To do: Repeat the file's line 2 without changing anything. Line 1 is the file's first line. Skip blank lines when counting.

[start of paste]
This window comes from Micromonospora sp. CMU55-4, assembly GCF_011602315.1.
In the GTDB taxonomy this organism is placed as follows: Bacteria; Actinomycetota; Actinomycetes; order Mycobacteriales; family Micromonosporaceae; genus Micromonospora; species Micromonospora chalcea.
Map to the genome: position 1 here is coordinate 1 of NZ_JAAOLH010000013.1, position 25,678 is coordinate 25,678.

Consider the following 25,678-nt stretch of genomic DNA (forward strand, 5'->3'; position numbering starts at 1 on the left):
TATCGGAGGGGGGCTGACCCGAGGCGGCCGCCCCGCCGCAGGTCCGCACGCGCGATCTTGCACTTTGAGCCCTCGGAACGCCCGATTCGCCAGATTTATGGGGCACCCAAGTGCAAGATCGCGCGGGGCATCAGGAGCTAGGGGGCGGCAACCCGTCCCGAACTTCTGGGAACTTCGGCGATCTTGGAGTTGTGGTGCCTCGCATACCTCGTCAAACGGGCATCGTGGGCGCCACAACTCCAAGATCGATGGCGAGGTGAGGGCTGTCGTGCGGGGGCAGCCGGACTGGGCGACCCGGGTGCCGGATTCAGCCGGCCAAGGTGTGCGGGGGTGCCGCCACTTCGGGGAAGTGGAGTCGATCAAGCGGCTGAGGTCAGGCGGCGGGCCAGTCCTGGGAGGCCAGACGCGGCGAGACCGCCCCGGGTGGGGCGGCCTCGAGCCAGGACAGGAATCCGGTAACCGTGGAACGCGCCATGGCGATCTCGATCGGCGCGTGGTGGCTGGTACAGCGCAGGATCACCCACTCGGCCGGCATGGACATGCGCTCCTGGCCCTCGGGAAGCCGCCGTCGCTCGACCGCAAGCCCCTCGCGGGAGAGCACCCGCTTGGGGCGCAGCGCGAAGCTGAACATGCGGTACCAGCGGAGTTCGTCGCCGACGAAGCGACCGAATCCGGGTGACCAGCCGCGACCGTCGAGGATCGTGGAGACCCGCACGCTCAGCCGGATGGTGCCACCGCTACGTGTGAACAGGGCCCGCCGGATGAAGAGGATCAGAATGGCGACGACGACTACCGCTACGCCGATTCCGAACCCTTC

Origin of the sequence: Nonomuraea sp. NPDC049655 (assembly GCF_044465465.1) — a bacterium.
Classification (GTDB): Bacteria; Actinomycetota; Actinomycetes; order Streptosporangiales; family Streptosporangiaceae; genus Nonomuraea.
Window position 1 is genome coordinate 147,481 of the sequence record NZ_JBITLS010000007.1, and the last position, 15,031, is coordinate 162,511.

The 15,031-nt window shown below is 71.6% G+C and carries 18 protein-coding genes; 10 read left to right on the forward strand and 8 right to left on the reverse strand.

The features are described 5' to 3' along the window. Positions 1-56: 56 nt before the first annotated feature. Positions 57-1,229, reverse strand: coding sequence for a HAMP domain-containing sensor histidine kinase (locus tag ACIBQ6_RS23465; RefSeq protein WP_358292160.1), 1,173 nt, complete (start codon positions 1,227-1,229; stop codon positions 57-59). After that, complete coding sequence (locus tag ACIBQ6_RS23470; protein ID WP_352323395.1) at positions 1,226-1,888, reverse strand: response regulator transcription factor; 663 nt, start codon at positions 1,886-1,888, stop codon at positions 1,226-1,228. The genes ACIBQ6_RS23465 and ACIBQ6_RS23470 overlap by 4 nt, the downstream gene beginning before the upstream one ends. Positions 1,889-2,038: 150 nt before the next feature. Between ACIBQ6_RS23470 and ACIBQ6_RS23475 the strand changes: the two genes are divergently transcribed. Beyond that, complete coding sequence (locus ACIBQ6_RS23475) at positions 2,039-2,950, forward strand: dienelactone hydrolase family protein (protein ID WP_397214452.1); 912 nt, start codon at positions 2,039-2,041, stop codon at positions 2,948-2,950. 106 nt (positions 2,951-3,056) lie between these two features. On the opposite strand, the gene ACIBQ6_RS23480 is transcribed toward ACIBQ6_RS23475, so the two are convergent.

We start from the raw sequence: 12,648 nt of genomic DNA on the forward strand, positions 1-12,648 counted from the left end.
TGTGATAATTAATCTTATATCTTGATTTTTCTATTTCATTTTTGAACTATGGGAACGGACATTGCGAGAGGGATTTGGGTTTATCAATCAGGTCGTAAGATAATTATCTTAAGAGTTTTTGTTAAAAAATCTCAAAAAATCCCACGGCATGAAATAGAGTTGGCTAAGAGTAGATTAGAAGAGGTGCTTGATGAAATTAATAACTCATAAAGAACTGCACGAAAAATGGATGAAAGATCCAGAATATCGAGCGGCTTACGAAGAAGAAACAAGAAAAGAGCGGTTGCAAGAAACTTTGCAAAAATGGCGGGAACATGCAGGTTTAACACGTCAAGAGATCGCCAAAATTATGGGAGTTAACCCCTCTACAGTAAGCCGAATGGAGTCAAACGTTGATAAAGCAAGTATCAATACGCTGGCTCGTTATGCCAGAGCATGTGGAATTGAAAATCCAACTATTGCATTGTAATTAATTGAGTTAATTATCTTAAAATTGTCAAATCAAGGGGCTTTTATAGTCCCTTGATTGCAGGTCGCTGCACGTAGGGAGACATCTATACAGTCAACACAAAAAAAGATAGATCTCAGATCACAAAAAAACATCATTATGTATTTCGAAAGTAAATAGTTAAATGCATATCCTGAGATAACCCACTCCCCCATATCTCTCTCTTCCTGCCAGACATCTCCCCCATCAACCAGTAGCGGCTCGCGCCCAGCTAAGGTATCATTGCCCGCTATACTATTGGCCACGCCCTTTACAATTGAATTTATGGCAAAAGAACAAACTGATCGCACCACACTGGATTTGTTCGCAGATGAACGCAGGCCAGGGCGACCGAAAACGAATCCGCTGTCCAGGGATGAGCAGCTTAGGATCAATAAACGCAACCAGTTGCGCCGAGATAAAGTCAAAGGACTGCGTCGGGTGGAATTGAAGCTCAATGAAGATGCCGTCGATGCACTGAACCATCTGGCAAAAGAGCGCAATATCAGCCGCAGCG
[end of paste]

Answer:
In the GTDB taxonomy this organism is placed as follows: Bacteria; Actinomycetota; Actinomycetes; order Mycobacteriales; family Micromonosporaceae; genus Micromonospora; species Micromonospora chalcea.